I'm all for higher resolution. And I do think 4k is overkill for TV. But not for computer monitors.

        But size and resolution are two different things. 3440 x 1440 is the picture size, not the resolution. Resolution is expressed in dpi. (Or dots per whatever, it doesn't have to be inches.)

        34 inches at 3440 X 1440 is too small, physically, for real work except maybe graphics. If I wanted the same "effective resolution" at the same distance (across my deep desktop) as my 24" monitor at 1920 x 1200 (WUXGA)

        • I should clarify: I use two monitors, not just one. And I do use all of that "real estate" in my work and then some. I could use more.

          But if it isn't big enough to see, at sufficient distance to prevent eyestrain, then it's not good for work. Even though this monitor has more dots than my two monitors, it is physically smaller than my two monitors together. Text would be too small to see comfortably and so on, unless I just made the windows bigger, which defeats the whole purpose of the higher resolution
          • Text would be too small to see comfortably

            At the default DPI scaling of Windows, you're correct. And that is an issue that Microsoft needs to fix.

            The thing is, the higher DPI of these monitors is not a bad thing, and where it shines is in making the content on your screen sharper with fewer jaggies...

            Right now I run my web browser at 200% zoom, rather than adjust the DPI of Windows 7, because DPI scaling in Windows 7 is still broken.

            At 200% zoom, the screen is nice and clear, the text is large and easy to read.

            Compare this to if I just cut the res

            • The thing is, the higher DPI of these monitors is not a bad thing, and where it shines is in making the content on your screen sharper with fewer jaggies...

              While I explained the difference between size in pixels and resolution, I managed to muddy the waters myself a bit in my comments.

              The problem is that yes, while better resolution will make for fewer jaggies and so on, most modern OSes do not allow you to scale your windows (including text size, and so on) properly.

              And as I say: even if they did, it would use up some of that useful SIZE. So to get the same work done you still need a bigger monitor.

              My text and video looks just fine to me with a 24" m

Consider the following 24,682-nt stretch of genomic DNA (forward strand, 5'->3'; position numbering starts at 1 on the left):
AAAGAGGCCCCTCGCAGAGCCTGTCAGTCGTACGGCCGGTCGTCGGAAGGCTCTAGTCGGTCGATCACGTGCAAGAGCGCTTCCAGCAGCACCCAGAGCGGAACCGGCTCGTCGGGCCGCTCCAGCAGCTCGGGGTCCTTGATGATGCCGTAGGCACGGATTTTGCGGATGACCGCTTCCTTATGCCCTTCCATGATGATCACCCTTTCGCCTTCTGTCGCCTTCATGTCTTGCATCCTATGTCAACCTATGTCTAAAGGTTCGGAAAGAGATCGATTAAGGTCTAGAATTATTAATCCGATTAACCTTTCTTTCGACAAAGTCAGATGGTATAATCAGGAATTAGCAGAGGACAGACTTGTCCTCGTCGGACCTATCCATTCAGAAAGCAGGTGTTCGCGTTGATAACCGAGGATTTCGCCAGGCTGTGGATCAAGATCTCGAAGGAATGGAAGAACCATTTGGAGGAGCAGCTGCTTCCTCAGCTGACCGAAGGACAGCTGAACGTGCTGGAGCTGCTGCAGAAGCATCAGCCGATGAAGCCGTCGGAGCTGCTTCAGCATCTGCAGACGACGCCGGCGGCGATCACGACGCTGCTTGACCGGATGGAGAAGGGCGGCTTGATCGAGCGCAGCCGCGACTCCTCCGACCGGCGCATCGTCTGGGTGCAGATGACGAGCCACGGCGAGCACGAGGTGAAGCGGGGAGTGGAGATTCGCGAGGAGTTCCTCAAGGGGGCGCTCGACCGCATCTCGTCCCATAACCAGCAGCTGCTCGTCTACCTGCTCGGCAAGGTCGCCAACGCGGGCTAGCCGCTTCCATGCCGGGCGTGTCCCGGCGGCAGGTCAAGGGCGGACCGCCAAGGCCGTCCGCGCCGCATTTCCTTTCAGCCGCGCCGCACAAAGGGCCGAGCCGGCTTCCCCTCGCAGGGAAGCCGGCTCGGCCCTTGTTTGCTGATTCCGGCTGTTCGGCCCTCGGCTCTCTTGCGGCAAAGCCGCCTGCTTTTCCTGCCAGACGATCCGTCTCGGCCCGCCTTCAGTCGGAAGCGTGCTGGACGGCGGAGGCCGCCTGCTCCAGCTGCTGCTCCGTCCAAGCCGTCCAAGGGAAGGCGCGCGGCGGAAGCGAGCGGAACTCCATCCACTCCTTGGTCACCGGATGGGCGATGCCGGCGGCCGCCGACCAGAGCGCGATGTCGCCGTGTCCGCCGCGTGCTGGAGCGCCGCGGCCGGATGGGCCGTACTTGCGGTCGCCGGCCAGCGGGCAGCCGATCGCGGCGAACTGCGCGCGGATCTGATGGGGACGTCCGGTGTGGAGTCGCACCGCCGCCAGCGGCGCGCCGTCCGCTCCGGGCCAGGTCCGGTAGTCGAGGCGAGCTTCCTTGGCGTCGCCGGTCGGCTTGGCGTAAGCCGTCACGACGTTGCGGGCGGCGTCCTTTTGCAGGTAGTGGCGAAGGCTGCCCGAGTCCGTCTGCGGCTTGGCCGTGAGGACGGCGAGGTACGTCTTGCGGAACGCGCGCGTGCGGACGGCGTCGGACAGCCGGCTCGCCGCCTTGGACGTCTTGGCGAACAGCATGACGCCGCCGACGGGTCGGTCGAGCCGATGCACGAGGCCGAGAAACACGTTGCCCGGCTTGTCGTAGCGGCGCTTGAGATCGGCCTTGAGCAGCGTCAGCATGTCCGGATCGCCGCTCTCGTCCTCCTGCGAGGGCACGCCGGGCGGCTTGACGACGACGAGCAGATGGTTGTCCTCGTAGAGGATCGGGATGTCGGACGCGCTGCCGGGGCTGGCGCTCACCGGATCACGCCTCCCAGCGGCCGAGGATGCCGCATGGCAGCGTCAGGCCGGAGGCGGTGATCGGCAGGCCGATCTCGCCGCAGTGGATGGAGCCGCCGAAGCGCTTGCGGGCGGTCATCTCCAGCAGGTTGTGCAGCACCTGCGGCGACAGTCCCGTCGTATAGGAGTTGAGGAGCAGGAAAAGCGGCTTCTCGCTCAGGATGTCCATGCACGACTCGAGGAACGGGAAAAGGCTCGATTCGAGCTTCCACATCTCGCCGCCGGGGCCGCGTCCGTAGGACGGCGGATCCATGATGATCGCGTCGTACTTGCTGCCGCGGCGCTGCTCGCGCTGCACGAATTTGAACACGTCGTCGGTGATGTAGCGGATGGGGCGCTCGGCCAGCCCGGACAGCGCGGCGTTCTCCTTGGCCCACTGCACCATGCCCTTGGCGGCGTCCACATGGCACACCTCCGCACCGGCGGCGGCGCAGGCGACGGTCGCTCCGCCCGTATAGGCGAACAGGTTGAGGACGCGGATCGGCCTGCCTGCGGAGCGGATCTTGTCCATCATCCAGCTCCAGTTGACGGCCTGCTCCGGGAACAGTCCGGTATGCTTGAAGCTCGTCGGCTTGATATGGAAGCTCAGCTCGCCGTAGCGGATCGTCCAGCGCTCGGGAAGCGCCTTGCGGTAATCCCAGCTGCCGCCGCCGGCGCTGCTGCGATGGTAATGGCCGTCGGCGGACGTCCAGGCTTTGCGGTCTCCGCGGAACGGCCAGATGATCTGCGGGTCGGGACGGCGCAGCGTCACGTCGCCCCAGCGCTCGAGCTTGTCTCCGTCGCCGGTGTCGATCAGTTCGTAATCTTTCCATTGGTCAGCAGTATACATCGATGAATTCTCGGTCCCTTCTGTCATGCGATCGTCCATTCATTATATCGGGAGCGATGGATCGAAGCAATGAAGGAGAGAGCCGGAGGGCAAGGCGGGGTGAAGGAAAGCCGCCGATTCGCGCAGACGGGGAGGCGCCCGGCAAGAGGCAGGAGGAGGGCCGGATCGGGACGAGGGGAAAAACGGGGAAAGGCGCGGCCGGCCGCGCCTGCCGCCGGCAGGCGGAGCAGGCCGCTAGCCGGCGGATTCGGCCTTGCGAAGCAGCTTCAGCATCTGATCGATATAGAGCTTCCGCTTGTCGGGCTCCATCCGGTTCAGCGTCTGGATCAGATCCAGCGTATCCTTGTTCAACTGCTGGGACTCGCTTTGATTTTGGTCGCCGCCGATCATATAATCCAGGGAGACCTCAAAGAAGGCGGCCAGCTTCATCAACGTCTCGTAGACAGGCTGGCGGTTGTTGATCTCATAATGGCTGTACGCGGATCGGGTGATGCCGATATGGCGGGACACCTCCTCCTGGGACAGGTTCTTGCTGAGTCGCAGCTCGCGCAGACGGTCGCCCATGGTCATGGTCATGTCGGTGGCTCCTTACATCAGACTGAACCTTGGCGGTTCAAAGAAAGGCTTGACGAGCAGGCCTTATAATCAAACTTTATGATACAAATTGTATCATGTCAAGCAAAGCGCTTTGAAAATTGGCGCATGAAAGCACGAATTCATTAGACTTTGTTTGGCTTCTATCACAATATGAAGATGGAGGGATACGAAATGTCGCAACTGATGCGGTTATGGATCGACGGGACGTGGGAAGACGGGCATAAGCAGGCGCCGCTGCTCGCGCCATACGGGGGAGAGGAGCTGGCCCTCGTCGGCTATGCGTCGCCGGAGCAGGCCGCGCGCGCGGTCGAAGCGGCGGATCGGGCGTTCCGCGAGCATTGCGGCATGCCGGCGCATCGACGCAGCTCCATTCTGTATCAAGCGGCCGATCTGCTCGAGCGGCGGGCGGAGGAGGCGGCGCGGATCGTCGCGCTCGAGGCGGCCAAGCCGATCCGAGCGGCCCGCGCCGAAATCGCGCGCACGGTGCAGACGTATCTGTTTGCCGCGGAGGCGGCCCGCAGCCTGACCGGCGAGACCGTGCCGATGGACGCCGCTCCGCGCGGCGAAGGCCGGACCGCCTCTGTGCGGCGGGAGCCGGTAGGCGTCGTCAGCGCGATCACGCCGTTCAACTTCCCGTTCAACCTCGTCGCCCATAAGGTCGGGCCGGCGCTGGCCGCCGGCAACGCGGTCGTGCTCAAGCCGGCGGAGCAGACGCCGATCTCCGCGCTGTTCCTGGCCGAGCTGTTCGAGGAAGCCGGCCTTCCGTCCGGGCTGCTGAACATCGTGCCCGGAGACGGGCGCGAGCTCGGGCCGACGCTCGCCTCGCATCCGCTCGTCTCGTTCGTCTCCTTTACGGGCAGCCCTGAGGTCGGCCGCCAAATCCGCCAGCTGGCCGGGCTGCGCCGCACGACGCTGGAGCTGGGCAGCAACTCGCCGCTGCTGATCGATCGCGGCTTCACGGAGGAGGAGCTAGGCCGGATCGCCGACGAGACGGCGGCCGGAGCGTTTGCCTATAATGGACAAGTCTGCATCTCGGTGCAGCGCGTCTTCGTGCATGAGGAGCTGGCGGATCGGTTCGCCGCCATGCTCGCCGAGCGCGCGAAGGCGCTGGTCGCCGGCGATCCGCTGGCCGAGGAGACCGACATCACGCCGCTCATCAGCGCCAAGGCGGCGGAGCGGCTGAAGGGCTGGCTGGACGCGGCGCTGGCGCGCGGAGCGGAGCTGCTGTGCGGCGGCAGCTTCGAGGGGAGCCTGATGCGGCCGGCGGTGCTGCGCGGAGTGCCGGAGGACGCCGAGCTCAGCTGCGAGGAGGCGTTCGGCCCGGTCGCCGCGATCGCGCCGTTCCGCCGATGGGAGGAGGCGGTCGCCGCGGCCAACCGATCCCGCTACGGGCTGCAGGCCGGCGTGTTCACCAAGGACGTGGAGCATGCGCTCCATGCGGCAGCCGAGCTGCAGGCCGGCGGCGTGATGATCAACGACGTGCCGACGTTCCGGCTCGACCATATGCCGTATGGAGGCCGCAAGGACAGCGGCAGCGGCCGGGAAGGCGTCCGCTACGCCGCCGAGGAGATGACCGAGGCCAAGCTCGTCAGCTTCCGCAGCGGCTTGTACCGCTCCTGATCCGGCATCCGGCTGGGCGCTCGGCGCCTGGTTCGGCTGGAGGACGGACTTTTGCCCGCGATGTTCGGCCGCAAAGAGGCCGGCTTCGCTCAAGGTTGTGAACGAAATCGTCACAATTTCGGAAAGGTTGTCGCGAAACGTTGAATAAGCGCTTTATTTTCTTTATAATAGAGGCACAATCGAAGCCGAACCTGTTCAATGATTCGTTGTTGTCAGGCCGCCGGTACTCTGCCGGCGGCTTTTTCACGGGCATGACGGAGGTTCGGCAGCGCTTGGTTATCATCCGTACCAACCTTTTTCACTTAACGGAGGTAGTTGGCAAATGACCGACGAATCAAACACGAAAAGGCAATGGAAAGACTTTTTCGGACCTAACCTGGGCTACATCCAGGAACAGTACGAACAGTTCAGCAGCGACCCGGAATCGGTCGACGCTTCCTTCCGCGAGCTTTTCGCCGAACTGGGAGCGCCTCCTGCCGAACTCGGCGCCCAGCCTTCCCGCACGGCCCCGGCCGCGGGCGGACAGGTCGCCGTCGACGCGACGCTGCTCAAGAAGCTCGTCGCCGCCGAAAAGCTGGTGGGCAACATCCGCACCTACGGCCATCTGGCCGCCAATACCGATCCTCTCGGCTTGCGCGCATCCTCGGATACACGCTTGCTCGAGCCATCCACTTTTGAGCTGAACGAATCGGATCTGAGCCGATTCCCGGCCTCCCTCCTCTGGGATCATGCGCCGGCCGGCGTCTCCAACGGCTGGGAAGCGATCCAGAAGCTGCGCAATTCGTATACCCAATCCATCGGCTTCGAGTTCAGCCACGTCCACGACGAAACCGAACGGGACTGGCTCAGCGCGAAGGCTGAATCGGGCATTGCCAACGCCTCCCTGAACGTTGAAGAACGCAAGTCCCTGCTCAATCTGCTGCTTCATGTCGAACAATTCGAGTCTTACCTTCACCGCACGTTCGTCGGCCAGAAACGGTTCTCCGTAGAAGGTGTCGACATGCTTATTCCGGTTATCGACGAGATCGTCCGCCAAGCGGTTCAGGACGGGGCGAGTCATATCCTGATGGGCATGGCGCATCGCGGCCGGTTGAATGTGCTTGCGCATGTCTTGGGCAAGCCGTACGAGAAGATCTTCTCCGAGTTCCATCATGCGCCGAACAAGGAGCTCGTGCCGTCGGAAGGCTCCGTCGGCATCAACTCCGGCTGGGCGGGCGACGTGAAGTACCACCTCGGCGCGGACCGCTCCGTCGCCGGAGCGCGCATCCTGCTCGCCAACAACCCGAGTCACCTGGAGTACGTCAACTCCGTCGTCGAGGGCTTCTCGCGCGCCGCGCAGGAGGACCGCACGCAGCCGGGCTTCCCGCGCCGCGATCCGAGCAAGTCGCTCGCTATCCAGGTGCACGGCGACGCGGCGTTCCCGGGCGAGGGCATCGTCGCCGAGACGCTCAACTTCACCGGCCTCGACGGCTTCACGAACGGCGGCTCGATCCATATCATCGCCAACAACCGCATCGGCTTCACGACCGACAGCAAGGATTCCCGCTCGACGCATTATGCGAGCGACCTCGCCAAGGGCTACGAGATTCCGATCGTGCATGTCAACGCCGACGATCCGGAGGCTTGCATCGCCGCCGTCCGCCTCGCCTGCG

• A 24" monitor sounds like it fits your needs, if so, more power to you.

                A resolution of 1920x1200 is ok on that screen, but 2560x1600 would be nicer.

                Assuming a high-DPI aware OS of course. :)

                At the typical viewing distances of computer monitors, your current screen is not an ideal resolution, 4k probably is. For a 32" monitor, I would prefer 8k, but that is a ways off.

                It is easy to say that what you are used to is "just fine", but so was B&W TV once. :)

                Real life is much higher resolution than any curren

                • At the typical viewing distances of computer monitors, your current screen is not an ideal resolution, 4k probably is. For a 32" monitor, I would prefer 8k, but that is a ways off.

                  A higher dot pitch would be desirable. But again "4k" and so on are sizes, not resolutions. It is easy to get them mixed up because for some bizarre reason the industry has been referring to size in pixels as resolution, when it just isn't. 4k isn't a resolution, it is a size in pixels.

                  My whole point here, which you probably already understand, is: a higher resolution is more generally desirable. Sure. But my current dot pitch IS "fine". I didn't say it was ideal, but the important thing is that it is pl

                • Maybe you missed the part where I mentioned that I use a 24" monitor, but I have more than one?
        • Several points...

          And I do think 4k is overkill for TV.

          Having watched it in person, from 10 feet away, I have to disagree...